Job hunting for over 50’s – how to secure the interview
Updated: Jan 25
Whilst it is illegal for firms to discriminate candidates based on age, there’s no denying that sadly, age bias is prevalent in some industries when it comes to candidate selection.
Though great strides have been made in the UK to prevent this discrimination, older applicants are still less likely to be selected for interview than their younger competitors.
But fret not – below, we’ve pulled together some top tips to help you secure the interview and overcome agism in the recruitment process.
#1 – Stay current and update your skillset
For older applicants, chances are you’ve been in your industry a while, right?
And although this is of great benefit to you in terms of your level of experience, is your expertise actually up-to-date?
Though great strides have been made in the UK to prevent this discrimination, older applicants are still less likely to be selected for an interview than their younger competitors.
Don’t forget, retraining in your field is also a very effective means of staying current – new approaches to ‘ways of doing things’ are always in flux across any industry. Adding to your belt of certificates and qualifications can only stand to benefit you.
If you’ve got niche skills or want to focus your job hunt in a particular industry, make sure you’re exploring sites which are aimed at your chosen profession and not just your standard careers websites.
What’s more, if you’ve been out of a particular role or field for more than two years, many recruiters would not actually consider you to have sufficient knowledge in that industry.
So, make sure you know which top skills recruiters are on the lookout for, and gain them!
#2 – Expand your options
Whilst you’re probably familiar with most mainstream recruiting platforms, the ways in which companies hire their employees is an ever-evolving process.
Finally, consider getting your CV reviewed by a professional. While we have every faith that you can compose a great resume, much like the fluctuating job markets, the sought-after style of CV is also mutable. Make sure you fits the bill.
Social media is also growing in popularity for advertising and recruiting for jobs – especially by larger corporations with a big presence and following.
Professional networking sites like LinkedIn are great for listing your experience, gaining commendations from fellow professionals, and finding roles which are tailored to your skills.
You might also want to consider taking on temporary or fixed-term roles, as recruiters are more likely to scope a diverse pool of candidates for these positions.
Temp roles can also be a great way to get your foot in the door, and really show your employer what you could offer in the long-run. For these positions, you may want to sign up to a recruitment agency to aid your search.
#3 – Monopolise industry contacts
On average, professional networking makes up at least 70% of a job search – so utilising connections is always a great way to start your job search.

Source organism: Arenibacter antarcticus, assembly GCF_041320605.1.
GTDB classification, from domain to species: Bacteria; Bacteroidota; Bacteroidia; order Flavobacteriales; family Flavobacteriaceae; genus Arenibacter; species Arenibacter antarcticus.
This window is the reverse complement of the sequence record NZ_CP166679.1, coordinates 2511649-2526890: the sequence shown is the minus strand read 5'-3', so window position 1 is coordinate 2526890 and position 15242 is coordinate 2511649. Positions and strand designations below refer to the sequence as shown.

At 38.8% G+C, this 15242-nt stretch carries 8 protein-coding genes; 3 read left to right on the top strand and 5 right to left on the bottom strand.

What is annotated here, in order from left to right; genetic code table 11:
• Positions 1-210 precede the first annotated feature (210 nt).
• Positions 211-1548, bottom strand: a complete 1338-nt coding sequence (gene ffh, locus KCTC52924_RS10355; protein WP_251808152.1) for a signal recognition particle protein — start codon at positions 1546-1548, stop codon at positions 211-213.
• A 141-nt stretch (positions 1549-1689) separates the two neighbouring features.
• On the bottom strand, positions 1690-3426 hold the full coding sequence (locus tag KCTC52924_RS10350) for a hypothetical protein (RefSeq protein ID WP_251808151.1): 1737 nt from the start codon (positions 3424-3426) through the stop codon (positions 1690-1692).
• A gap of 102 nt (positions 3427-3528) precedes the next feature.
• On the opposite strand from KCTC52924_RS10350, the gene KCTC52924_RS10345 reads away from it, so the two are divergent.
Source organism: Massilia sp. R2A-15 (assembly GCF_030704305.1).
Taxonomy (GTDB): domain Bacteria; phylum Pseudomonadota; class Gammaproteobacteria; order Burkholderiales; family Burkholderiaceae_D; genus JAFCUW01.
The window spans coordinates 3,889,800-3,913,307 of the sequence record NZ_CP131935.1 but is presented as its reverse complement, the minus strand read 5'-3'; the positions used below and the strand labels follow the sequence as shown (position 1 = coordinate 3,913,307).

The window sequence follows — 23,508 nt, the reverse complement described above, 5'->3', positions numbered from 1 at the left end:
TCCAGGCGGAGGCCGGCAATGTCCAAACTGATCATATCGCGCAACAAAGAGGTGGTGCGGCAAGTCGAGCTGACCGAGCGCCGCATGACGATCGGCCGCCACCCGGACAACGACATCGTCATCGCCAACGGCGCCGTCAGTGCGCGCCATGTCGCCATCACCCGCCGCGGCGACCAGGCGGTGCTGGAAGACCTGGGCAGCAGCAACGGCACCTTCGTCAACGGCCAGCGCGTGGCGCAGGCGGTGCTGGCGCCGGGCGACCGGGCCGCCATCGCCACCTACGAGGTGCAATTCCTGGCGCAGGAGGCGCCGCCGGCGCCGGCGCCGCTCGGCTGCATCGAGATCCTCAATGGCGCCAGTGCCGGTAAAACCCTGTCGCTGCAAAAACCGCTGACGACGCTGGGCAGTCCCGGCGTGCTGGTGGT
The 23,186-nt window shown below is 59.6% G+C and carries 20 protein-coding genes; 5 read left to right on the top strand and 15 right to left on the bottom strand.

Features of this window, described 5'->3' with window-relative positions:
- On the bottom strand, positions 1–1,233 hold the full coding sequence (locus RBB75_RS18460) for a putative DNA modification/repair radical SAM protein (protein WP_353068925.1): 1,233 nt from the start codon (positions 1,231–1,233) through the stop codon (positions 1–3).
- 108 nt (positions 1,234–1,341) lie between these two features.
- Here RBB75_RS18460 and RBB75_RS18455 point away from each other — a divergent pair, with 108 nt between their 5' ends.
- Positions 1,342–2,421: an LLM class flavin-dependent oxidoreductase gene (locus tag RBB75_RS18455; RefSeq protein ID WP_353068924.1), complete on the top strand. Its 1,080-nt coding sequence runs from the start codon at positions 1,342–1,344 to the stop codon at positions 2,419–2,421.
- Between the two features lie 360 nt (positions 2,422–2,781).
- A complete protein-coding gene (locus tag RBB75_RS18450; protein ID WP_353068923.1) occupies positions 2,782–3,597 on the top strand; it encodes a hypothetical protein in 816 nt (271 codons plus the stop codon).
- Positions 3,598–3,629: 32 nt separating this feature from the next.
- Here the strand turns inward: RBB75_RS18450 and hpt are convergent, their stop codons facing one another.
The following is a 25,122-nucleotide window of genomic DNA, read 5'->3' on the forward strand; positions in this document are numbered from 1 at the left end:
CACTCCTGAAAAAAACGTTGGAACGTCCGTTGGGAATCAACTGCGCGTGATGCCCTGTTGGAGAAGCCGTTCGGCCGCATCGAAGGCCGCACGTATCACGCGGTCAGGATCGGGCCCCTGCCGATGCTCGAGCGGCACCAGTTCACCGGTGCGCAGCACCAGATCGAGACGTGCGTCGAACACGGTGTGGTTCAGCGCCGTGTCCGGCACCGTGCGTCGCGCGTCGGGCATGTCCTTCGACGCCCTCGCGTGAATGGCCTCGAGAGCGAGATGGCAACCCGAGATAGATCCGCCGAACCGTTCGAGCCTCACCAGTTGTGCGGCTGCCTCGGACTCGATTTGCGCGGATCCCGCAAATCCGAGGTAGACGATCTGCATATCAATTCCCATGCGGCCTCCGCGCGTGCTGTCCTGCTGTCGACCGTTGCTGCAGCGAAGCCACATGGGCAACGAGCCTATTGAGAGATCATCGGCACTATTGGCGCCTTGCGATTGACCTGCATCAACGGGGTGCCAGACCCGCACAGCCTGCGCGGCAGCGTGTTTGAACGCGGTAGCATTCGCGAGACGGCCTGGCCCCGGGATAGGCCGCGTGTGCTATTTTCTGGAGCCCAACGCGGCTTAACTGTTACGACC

Current connections can not only help to keep you ‘in the know’ about jobs in their field; they’re also likely to know which roles your experience is best suited to, and can even recommend you to fellow connections.
What’s more, a high percentage of jobs aren’t actually advertised externally, with close-knit teams often opting to recruit individuals from existing, reliable connections over seeking new candidates. So, if you’ve made a good impression somewhere down the line, chances are you’ll be in good stead to be hooked right in for the next opportunity.
As the saying goes, ‘it’s not what you know, it’s who you know’. And, whilst at FAC3 we wouldn’t agree this is wholly the case, it’s certainly a good idea to make use of those professional connections you’ve made over the years.
Because another saying goes: ‘if you don’t ask, you don’t get’. So reach out, make yourself visible in your professional circles, and create better chances for success.
#4 – Update your CV
This point might seem glaringly obvious to some, but oftentimes we can get complacent with a resume which has done us well in the past.
However, there are a few tweaks which we recommend making on your CV in order to avoid agism in your application.
Firstly, make sure to include your most relevant work experience only. Though it can be helpful to list older experience, anything over 5 years should be summarised briefly.
Secondly, ensure to keep your CV to two sides only - the above pointer will certainly help with this.
Next, remove any dates related to work experience, education and certifications that are 15 years or older. Though listing relevant qualifications is essential, providing dates acquired is not.
Finally, consider getting your CV reviewed by a professional. While we have every faith that you can compose a great resume, much like the fluctuating job markets, the sought-after style of CV is also mutable. Make sure you fit the bill.ill.